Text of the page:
Science Department Gains Access to Electron Microscope for STEM Week

On top of STEM’s week’s guest speakers and presentations, the Science Department also benefited from its participation in Hitachi’s Electron Microscope Educational Outreach Program. The program aims to inspire students to pursue achievement in the STEM fields through demonstration of advanced science and field technology.

Hitachi, which manufactures a variety of engineering and electronic instruments, lends TM3000 scanning electron microscopes to schools across the nation. The microscope was available to the Science Department last week during STEM week and returned on Friday to Hitachi. Participating biology classes dedicated class periods for students to bring in specimens to view under the microscope.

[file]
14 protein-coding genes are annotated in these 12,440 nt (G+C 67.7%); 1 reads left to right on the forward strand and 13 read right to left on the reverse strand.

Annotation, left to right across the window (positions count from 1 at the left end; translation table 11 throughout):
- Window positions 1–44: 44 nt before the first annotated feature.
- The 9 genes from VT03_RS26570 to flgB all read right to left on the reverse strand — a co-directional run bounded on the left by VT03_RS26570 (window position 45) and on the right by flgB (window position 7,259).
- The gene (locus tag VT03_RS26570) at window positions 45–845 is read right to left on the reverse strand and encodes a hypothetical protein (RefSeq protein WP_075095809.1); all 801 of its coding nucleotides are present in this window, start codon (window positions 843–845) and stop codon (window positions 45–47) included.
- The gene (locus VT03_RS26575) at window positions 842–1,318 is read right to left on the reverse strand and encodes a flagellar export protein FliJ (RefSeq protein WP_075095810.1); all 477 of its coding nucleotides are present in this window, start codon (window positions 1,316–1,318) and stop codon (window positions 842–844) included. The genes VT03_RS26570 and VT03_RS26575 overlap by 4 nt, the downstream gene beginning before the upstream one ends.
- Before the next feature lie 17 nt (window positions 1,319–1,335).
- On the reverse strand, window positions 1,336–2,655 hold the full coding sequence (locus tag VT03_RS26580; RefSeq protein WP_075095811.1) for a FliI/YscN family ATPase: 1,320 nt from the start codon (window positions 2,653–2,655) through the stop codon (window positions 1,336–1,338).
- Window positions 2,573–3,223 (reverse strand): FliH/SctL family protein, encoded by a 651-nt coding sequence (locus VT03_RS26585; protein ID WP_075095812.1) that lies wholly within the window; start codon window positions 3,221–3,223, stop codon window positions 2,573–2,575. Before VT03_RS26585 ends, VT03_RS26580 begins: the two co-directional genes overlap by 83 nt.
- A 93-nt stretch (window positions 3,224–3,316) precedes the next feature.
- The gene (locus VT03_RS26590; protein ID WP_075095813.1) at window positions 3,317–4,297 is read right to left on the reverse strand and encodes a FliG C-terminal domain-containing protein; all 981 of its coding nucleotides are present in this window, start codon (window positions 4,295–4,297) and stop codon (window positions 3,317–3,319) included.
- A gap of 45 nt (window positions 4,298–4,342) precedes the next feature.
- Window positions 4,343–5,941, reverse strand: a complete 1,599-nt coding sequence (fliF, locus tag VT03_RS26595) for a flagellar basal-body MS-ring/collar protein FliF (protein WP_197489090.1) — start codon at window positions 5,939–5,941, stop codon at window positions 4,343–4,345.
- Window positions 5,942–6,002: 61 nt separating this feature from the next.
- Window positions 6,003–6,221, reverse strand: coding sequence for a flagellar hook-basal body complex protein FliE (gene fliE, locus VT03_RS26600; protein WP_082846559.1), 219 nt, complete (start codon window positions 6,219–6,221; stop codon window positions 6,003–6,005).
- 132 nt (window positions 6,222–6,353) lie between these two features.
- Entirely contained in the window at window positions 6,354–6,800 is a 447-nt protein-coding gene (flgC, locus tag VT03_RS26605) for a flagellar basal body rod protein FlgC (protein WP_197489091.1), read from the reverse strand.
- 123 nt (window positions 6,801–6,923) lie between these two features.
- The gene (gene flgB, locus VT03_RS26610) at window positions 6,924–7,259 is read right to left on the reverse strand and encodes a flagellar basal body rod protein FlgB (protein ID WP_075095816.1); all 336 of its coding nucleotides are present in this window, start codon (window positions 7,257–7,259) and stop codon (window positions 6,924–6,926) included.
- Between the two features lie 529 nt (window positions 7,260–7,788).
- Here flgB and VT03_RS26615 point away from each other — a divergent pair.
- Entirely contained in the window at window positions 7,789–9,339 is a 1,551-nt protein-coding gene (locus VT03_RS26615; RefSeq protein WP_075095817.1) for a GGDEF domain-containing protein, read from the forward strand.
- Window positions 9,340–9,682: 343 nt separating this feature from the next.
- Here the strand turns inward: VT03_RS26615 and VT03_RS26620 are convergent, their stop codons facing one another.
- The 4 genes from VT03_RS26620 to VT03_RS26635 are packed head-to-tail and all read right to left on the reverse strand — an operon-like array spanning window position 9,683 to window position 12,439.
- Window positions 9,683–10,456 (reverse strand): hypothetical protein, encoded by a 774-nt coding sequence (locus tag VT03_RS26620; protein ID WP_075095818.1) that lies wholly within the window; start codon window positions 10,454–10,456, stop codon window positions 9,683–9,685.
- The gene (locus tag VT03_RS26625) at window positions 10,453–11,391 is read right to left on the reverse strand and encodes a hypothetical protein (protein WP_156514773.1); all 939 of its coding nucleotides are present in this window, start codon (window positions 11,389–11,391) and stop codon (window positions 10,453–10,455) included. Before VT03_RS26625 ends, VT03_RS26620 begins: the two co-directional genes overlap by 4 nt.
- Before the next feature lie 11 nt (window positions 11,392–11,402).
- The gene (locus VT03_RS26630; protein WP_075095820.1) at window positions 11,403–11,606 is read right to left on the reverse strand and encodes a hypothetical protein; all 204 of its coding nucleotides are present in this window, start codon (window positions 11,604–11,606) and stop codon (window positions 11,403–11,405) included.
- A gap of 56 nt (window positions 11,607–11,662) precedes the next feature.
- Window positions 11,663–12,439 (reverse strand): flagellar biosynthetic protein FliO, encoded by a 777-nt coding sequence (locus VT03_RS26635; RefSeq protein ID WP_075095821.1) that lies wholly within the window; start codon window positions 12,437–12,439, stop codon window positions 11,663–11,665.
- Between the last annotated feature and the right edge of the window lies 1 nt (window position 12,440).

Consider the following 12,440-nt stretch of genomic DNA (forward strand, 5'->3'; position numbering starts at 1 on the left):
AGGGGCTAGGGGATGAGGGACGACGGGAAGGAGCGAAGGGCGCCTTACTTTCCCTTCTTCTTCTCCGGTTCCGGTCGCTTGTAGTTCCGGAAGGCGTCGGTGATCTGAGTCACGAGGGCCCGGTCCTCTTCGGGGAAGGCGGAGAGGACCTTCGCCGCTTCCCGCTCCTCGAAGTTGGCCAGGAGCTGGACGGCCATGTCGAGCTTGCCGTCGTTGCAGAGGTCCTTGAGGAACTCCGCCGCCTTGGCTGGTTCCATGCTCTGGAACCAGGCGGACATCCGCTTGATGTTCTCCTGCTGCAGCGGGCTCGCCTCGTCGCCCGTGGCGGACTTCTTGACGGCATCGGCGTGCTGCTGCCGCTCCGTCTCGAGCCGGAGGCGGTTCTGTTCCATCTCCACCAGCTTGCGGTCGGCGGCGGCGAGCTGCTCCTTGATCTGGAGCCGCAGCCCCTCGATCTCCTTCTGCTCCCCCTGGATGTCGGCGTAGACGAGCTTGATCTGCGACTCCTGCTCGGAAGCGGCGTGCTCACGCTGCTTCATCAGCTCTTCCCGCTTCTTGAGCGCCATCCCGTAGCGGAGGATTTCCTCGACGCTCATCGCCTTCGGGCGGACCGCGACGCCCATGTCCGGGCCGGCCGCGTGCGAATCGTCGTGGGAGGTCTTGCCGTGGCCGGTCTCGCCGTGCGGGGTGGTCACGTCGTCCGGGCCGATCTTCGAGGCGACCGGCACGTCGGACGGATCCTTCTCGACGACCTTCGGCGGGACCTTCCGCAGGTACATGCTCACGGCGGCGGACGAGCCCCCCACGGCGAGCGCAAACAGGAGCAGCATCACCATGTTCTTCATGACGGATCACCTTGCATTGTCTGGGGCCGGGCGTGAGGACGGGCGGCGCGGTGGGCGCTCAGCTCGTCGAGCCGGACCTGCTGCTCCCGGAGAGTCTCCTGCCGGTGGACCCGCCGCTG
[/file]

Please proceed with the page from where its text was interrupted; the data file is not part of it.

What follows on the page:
“We used [the electron microscope to let] students look at things that they can’t normally look at under a light microscope, so it was a unique opportunity,” science teacher Greg Stoehr said.

With the scanning electron microscope, students could their specimens at 30,000x magnification, and receive information on the sample’s topography and composition. In addition to the standard function of a scanning electron microscope, this particular model included a unit that could show the distribution elements within the sample.

“People were actually able to identify the different elements in a rock sample,” Stoehr said. “In stomates, [students can] see potassium, and in a swimmer’s hair, they can see chlorine.”

The Science Department hopes to schedule another week with the microscope next semester. Currently, this date is tentatively set in February.